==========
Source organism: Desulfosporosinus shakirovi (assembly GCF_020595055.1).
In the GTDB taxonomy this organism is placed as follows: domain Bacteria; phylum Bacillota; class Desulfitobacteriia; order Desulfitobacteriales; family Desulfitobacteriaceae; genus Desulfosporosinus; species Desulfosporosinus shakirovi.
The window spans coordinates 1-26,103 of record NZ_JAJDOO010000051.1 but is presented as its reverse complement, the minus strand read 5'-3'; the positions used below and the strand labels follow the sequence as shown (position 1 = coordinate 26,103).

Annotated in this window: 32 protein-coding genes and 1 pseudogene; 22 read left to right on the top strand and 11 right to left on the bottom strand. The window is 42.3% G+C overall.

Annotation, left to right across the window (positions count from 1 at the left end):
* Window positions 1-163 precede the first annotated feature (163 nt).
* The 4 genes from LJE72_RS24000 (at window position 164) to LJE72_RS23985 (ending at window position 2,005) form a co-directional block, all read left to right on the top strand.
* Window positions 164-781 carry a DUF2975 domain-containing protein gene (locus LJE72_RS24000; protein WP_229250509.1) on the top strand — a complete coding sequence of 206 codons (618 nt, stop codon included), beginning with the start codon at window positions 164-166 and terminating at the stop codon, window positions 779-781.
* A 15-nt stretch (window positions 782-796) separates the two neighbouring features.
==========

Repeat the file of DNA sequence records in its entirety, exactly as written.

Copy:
Source organism: Desulfosporosinus shakirovi (assembly GCF_020595055.1).
In the GTDB taxonomy this organism is placed as follows: domain Bacteria; phylum Bacillota; class Desulfitobacteriia; order Desulfitobacteriales; family Desulfitobacteriaceae; genus Desulfosporosinus; species Desulfosporosinus shakirovi.
The window spans coordinates 1-26,103 of record NZ_JAJDOO010000051.1 but is presented as its reverse complement, the minus strand read 5'-3'; the positions used below and the strand labels follow the sequence as shown (position 1 = coordinate 26,103).

Annotated in this window: 32 protein-coding genes and 1 pseudogene; 22 read left to right on the top strand and 11 right to left on the bottom strand. The window is 42.3% G+C overall.

Annotation, left to right across the window (positions count from 1 at the left end):
* Window positions 1-163 precede the first annotated feature (163 nt).
* The 4 genes from LJE72_RS24000 (at window position 164) to LJE72_RS23985 (ending at window position 2,005) form a co-directional block, all read left to right on the top strand.
* Window positions 164-781 carry a DUF2975 domain-containing protein gene (locus LJE72_RS24000; protein WP_229250509.1) on the top strand — a complete coding sequence of 206 codons (618 nt, stop codon included), beginning with the start codon at window positions 164-166 and terminating at the stop codon, window positions 779-781.
* A 15-nt stretch (window positions 782-796) separates the two neighbouring features.